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Monday 18 October 2010

When will the "suitable opportunity" arise for changing an obsolete definition?

Let's all be pen-friends
with the European Commission
The SPC Blog thanks international patent consultant Dr Herwig von Morzé for sight of some interest and relevant correspondence between him and Oliver Vahhelyi on behalf of the European Commission (DG Internal Market and Services).

The background is as follows: since the consolidated text of Regulation 469/2009 of 6 May 2009 concerning the creation of a supplementary protection certificate for medicinal products (codified version, replacing Council Regulation 1768/92 of 18 June 1992) still includes the now obsolete definition of "medicinal product" and requires amendment incorporating the new definition, Dr von Morzé wrote to the Commission as follows:
"The above-identified consolidated Regulation at least in the version available to me which was published in OJEU 16.6.2009 L152/1-L 152/10 requires revision of the definition of ‘medicinal product’ in Art. 1(a). The new definition of ‘medicinal product’ in Art. 1(2) of Directive 2001/83/EC as amended by Directive 2004/27/EC published 28.11.2004 in OJ L-311, pages 67-128 reads as follows:

‘2. Medicinal product:
(a) Any substance or combination of substances presented as having properties for treating or preventing disease in human beings; or
(b) Any substance or combination of substances which may be used in or administered to human beings either with a view to restoring, correcting or modifying physiological functions by exerting a pharmacological, immunological or metabolic action, or to making a medical diagnosis.’

As to the significance of the new definition please refer to Recital 7 of Directive 2004/27/EC.

Article 1(a) of Regulation (EC) No. 469/2004 still recites the previous, somewhat vague definition of ‘medicinal product’ which has been superseded by the new definition clarifying which actions exerted by the active substances of a medicinal product would be ‘restoring, correcting or modifying physiological functions’ (see the clause in bold above) .

The Hecht-Pharma GmbH judgment of the European Court of Justice C-140/07 of 15 January 2009 succinctly explains the significance of the expansion and the clarification achieved by the new definition:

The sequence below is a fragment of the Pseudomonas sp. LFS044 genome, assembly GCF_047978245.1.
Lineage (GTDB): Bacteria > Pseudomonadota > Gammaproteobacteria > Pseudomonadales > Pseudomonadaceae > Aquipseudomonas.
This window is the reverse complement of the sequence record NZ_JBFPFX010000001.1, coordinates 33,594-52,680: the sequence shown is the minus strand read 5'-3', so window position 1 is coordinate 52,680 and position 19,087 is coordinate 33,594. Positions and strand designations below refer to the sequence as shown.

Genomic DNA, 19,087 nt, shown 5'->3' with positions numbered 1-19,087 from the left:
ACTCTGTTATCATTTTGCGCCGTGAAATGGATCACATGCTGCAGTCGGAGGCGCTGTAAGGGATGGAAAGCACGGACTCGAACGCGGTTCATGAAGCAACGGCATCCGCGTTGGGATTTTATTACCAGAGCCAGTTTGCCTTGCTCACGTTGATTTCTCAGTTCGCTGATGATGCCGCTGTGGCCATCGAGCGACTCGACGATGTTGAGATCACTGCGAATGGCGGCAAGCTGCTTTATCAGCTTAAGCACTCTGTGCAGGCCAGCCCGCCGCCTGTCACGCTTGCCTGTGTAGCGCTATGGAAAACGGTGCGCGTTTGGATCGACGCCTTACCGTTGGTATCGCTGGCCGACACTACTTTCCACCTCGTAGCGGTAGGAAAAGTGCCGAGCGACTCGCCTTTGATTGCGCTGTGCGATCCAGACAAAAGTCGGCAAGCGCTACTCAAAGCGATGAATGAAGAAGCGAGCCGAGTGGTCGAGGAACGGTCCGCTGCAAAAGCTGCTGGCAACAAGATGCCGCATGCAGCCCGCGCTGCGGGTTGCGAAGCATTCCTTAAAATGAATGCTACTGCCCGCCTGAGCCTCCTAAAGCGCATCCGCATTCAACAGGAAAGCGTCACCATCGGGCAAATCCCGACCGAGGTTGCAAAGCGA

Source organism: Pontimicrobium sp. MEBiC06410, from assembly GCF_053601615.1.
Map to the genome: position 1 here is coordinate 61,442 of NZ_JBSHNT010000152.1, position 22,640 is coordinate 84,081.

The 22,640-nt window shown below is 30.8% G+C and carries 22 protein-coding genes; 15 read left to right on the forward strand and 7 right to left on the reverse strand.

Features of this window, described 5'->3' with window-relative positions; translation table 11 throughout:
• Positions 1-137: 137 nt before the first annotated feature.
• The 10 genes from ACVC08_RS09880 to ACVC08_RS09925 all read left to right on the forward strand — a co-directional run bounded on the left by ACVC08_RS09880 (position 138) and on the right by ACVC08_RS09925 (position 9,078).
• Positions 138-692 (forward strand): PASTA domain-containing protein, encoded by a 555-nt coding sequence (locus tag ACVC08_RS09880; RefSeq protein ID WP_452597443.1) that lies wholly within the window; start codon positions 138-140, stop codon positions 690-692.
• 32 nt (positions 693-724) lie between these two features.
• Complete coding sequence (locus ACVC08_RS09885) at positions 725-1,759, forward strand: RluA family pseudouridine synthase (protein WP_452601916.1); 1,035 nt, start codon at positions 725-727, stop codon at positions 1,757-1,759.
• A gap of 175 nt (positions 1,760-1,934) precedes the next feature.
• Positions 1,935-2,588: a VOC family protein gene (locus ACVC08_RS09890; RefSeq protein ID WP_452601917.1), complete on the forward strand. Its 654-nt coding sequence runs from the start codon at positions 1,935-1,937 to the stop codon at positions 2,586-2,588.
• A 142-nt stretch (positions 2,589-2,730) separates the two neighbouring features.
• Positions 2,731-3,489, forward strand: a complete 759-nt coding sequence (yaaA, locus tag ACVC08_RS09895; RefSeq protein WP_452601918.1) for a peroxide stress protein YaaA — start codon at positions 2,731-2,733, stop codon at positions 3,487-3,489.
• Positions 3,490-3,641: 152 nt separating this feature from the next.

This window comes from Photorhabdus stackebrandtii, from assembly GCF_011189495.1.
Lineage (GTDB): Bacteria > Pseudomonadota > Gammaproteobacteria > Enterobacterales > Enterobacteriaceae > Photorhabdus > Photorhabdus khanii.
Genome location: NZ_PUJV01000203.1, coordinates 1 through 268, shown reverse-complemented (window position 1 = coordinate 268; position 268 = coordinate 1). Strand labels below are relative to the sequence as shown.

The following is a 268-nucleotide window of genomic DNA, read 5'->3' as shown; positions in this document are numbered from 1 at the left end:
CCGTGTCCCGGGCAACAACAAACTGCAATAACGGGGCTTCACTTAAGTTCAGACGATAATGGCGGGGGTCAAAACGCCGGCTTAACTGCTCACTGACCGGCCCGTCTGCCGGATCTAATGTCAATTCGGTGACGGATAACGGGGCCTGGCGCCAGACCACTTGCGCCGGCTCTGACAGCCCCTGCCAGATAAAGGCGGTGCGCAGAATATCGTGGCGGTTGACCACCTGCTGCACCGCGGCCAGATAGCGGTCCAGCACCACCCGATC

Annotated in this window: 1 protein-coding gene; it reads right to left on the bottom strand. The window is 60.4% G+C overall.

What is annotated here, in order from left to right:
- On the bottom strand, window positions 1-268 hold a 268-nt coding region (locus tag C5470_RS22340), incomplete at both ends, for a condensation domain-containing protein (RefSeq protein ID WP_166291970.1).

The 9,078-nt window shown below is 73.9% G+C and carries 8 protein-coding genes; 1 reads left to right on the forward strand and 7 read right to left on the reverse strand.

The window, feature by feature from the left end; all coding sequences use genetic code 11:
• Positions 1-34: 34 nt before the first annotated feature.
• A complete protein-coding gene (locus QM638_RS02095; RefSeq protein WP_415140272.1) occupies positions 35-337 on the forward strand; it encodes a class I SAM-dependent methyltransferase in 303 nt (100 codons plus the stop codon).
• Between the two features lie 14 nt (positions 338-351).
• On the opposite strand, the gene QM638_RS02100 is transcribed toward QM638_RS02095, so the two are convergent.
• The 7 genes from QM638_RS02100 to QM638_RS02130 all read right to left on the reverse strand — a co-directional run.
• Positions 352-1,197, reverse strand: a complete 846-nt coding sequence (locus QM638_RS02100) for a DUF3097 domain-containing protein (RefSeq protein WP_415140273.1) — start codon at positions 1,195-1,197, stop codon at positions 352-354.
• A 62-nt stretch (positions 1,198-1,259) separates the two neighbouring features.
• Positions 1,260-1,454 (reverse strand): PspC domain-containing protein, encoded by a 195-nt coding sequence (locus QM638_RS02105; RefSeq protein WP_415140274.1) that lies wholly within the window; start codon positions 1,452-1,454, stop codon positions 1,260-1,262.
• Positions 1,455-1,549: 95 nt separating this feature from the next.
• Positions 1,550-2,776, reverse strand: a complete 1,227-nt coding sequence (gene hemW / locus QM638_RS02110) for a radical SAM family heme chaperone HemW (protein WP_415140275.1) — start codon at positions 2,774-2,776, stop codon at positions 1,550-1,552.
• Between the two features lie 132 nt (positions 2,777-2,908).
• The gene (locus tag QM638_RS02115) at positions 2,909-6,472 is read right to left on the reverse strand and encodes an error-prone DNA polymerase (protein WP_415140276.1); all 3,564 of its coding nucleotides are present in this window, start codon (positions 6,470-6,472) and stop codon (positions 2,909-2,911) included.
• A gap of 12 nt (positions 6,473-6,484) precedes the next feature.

‘33 As is apparent from recital 7 in the preamble thereto, the purpose of the amendments made by Directive 2004/27 to the definition of a medicinal product is to take account of the emergence of new therapies and of the growing number of so-called ‘borderline’ products. Also, in order to avoid doubts as to the applicable rules, the definition was made more precise and now specifies the type of action – pharmacological, immunological or metabolic – which a medicinal product must exert with a view to restoring, correcting or modifying human physiological functions.’

It must be assumed that the provisions of Regulation (EC) No. 469/2009/EC are set out to apply to all medicinal products within the ambit of the new definition. Regulatory concepts are not only key factors for administering and interpreting the Regulation but also must be incorporated in the codified Regulation in the version applicable as of the date of its codification to avoid uncertainty, improper limitations of its scope and unnecessary litigation.

I would be most grateful for your comments and would like to know which action would be taken to revise the definition".
for the European Commission (DG Internal Market and Services), Oliver Vahhelyi has responded as follows:
"Regulation (EC) 469/2009 indeed still uses the definition of medicinal products of Directive (EC) 2001/83 prior to the amendments made in 2004 by Directive (EC) 2004/27 of 31 March 2004.

We will consider introducing the definition of medicinal products of Directive (EC) 2001/83 as amended into Regulation (EC) 469/2009 when the most suitable opportunity arises to make such a technical adjustment.

I hope this information is useful to you".
"When the most suitable opportunity arises" is anyone's guess.  Readers' suggestions as to when we might see this amendment are welcomed.


Anonymous said...

But I unaderstand the new definition will not cover the case of a combination of a device loaded with a drug.

Herwig von Morzé said...

While this comment does not say it, it implies that a combination of a device loaded with a drug is not eligible for SPC protection.

However, under Art. 1 of Directive 93/42/EEC (Definitions, scope) it is already stated:

"Where a device is intended to administer a medicinal product within the meaning of Article 1 of Directive 2001/83/EC, that device shall be governed by this Directive, without prejudice to the provisions of Directive 2001/83/EC with regard to the medicinal product.

If, however, such a device is placed on the market in such a way that the device and the medicinal product form a single integral product which is intended exclusively for use in the given combination and which is not reusable, that single product shall be governed by Directive 2001/83/EC. The relevant essential requirements of Annex I to this Directive shall apply as far as safety and performance-related device features are concerned."

One should assume that at least the non-reusable medicinal product should be eligible for SPC protection because it would have been approved pursuant to Directive 2001/83/EC. However, any comments in this regard would very much be appreciated.